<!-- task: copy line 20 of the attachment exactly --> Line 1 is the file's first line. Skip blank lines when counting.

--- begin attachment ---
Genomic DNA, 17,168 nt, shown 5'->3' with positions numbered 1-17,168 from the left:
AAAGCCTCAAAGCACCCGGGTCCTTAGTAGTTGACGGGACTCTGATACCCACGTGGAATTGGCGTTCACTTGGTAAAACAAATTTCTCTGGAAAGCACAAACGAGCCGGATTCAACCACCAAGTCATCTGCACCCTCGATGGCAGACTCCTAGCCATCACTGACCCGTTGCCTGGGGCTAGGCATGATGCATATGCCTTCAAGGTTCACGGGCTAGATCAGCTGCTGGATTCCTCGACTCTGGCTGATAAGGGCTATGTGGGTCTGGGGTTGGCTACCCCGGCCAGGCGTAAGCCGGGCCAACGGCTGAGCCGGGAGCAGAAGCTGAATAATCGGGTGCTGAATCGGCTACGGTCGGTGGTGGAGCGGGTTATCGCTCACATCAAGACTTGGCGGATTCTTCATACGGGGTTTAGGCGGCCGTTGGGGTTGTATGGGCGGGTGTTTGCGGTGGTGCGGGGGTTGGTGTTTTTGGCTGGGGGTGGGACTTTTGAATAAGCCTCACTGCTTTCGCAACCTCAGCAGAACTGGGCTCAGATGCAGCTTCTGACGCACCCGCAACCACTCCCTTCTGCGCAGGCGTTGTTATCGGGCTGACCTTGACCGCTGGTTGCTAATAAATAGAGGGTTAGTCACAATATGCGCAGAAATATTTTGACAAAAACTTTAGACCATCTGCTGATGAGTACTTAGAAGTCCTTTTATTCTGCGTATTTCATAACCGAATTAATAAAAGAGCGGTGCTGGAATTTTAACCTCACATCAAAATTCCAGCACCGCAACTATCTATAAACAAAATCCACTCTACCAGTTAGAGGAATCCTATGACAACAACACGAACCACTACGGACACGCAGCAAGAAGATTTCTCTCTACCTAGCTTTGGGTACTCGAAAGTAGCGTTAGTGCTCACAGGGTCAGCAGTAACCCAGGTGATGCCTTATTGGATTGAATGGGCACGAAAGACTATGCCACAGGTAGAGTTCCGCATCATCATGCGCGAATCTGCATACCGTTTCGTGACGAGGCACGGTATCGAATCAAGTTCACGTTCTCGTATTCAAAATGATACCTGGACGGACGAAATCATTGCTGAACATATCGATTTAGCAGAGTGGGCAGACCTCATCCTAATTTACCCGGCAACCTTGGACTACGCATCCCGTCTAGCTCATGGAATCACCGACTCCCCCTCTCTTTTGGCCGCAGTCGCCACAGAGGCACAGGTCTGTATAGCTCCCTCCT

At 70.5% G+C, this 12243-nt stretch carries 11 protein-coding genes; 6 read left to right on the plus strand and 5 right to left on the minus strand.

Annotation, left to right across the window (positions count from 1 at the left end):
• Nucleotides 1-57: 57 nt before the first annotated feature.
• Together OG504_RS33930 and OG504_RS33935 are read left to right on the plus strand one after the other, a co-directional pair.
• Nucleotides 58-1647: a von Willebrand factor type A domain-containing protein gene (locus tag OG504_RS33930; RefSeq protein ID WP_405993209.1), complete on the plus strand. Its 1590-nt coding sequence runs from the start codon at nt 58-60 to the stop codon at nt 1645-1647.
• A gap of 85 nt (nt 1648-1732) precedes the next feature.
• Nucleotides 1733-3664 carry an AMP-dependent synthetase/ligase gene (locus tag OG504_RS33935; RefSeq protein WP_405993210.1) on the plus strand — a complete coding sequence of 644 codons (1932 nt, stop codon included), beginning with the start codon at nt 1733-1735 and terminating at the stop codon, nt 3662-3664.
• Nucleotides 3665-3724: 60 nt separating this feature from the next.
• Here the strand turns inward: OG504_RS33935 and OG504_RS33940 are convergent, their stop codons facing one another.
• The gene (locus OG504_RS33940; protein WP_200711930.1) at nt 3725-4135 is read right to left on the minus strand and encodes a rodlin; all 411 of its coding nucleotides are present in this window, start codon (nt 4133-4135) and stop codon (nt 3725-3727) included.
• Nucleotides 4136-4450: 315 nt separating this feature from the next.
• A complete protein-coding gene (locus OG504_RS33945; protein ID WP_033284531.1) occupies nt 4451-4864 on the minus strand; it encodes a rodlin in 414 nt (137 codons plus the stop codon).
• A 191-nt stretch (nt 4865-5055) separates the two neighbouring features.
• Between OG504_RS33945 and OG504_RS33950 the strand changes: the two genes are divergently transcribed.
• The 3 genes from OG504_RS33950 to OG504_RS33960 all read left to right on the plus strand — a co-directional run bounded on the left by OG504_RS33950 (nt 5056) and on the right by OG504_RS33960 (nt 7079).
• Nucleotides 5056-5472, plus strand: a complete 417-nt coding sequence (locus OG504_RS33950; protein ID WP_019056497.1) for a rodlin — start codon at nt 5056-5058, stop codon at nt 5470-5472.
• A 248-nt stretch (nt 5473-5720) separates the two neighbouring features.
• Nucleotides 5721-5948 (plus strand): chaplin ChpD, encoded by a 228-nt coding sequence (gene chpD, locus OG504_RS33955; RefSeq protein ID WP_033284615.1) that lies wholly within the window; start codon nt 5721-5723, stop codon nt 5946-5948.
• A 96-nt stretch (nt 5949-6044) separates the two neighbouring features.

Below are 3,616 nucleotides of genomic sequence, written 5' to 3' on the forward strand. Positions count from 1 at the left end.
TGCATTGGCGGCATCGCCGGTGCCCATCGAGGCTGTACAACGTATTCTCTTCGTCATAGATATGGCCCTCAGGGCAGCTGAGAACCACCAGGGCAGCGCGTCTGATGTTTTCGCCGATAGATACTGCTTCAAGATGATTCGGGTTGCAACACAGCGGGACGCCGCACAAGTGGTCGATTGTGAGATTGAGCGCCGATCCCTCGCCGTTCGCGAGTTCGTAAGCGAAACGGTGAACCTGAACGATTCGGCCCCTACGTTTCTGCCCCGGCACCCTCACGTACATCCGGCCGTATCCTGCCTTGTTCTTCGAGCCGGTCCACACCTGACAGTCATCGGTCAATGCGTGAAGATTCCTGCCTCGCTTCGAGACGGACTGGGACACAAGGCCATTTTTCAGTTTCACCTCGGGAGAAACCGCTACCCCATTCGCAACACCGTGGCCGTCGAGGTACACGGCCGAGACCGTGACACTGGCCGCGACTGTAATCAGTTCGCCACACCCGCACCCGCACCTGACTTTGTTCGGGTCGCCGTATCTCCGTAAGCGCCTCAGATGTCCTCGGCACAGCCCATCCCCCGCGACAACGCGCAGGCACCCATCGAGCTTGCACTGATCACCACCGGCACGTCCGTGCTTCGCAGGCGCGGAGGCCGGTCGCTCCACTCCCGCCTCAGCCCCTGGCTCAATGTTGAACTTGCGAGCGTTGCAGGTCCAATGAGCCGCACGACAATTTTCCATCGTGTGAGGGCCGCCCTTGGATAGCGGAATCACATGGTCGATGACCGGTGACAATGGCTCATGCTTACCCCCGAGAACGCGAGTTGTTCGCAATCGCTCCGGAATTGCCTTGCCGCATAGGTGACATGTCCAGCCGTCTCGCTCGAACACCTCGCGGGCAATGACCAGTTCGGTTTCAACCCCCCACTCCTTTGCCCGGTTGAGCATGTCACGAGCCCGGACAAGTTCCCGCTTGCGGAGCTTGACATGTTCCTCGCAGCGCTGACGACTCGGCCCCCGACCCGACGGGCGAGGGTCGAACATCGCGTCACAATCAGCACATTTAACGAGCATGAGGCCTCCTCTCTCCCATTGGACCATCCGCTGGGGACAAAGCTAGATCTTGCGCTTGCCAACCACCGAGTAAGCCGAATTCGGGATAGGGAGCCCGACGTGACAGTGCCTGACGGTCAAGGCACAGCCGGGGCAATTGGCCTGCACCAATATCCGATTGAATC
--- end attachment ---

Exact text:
• Nucleotides 5721-5948 (plus strand): chaplin ChpD, encoded by a 228-nt coding sequence (gene chpD, locus OG504_RS33955; RefSeq protein ID WP_033284615.1) that lies wholly within the window; start codon nt 5721-5723, stop codon nt 5946-5948.